Whitman news since 1896

Whitman Wire

Vol. CLIV, Issue 10
Whitman news since 1896

Whitman Wire

Whitman news since 1896

Whitman Wire

Varsity teams make efforts to attract prospective students

Credit: Markel Uriu

It’s April. That means hundreds of high school seniors are contemplating whether or not Whitman is the right place to spend their next four years. Because most decisions are due May 1, a very high number of prospective students visit during April to decide if they want to come to Whitman.

A portion of these “prospies” will also be looking into participating in athletics at Whitman. In order to convince recruits and prospies to bring their talent to Whitman, coaches and current athletes work hard to make visits special.

Women’s tennis head coach John Hein likes to use his team’s small size to make each visit unique.

“Our team is small enough that we try as much as possible to personalize each visit,” Hein said.

Most coaches make it a priority to individually meet with all prospective students who say that they are interested in playing that particular sport. Besides meeting with the coach, many athletic prospies are turned over to the hands of a current team member, usually a first-year.

“I meet with each prospie and set up a meal with the team; beyond that some are given over to the team and some I spend more time scheduling their time,” Hein said.

According to men’s basketball assistant coach Matt Airy, many of the prospective athletes do have very full schedules when they visit.

“Typically, recruited prospective students who visit campus have very full schedules,” Airy said. “They will usually sit-in on one or two classes, tour campus, and have admissions interviews in the morning, then will eat at one of the dining halls for lunch. Usually, this is their first contact with their student host, as well as other team members.”

Once in the hands of another athlete, prospies will often spend time getting to know the team, seeing the campus, visiting classes, and seeing Walla Walla.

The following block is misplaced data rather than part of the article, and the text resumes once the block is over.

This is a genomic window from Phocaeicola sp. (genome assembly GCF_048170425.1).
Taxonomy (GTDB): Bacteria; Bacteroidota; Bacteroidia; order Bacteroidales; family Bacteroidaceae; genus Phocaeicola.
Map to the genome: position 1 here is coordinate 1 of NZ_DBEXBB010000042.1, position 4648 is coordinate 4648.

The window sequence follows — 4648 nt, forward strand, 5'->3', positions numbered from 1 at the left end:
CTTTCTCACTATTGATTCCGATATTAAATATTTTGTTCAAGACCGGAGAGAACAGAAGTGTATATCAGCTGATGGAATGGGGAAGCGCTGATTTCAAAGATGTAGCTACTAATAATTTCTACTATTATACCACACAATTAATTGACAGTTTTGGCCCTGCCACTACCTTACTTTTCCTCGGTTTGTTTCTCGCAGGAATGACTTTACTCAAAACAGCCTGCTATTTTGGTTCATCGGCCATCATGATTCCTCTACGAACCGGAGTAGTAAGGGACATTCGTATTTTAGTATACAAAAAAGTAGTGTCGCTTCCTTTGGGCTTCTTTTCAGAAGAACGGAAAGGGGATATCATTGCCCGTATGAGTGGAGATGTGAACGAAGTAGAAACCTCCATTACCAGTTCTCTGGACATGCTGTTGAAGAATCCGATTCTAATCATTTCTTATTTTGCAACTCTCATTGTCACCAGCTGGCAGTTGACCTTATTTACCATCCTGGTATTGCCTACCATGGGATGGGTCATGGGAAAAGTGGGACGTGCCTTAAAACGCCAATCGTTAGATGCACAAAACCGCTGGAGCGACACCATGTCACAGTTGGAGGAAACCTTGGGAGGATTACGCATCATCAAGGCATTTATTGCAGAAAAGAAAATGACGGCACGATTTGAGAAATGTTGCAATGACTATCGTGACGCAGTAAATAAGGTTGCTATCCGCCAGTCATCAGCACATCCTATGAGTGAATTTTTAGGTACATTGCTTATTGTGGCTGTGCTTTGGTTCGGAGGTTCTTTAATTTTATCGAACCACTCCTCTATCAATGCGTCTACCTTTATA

Sophomore swimmer Adam Brayton often hosts prospies and always tries to keep them entertained.

“I try to have activities to do. I actively look out for things to do like Outhouse Unplugged. I even took one prospie bowling with my former core class,” Brayton said. “I also always make sure there is a group of swimmers available for lunch with the prospie so that he can meet the team.”

Brayton attributes his passion for hosting prospies to his own experience as a prospective swimmer.

“It was so fun; it was the reason I came. Chilling out with the swim team made me want to be a part of the team,” Brayton said. “The reason I am so enthusiastic about hosting prospies is because I want to share that experience with them.”

Airy also believes that it is crucial to give prospective students a true feel of the Whitman campus.

“We want to make sure our visitors have a chance to get a feel for the what it is like to be both a student and an athlete at Whitman,” Airy said. “Whitman is a unique and amazing place, but it is not the best fit for every prospective student, so in scheduling visits, we strive to provide prospective students with the best possible feel for what we are — and what we are not — so that they have enough information to decide whether or not Whitman is the right fit.”

On days with a particularly high number of prospective students on campus — such as Spring Visitors’ Day on April 8 and Admitted Students’ Day on April 16 — the athletic department hosts a panel of current student-athletes to answer common questions prospies have concerning athletics at Whitman.

Varsity teams and the athletic department work very hard in order to show prospective students why Whitman is the right place to spend four-years studying and playing sports.

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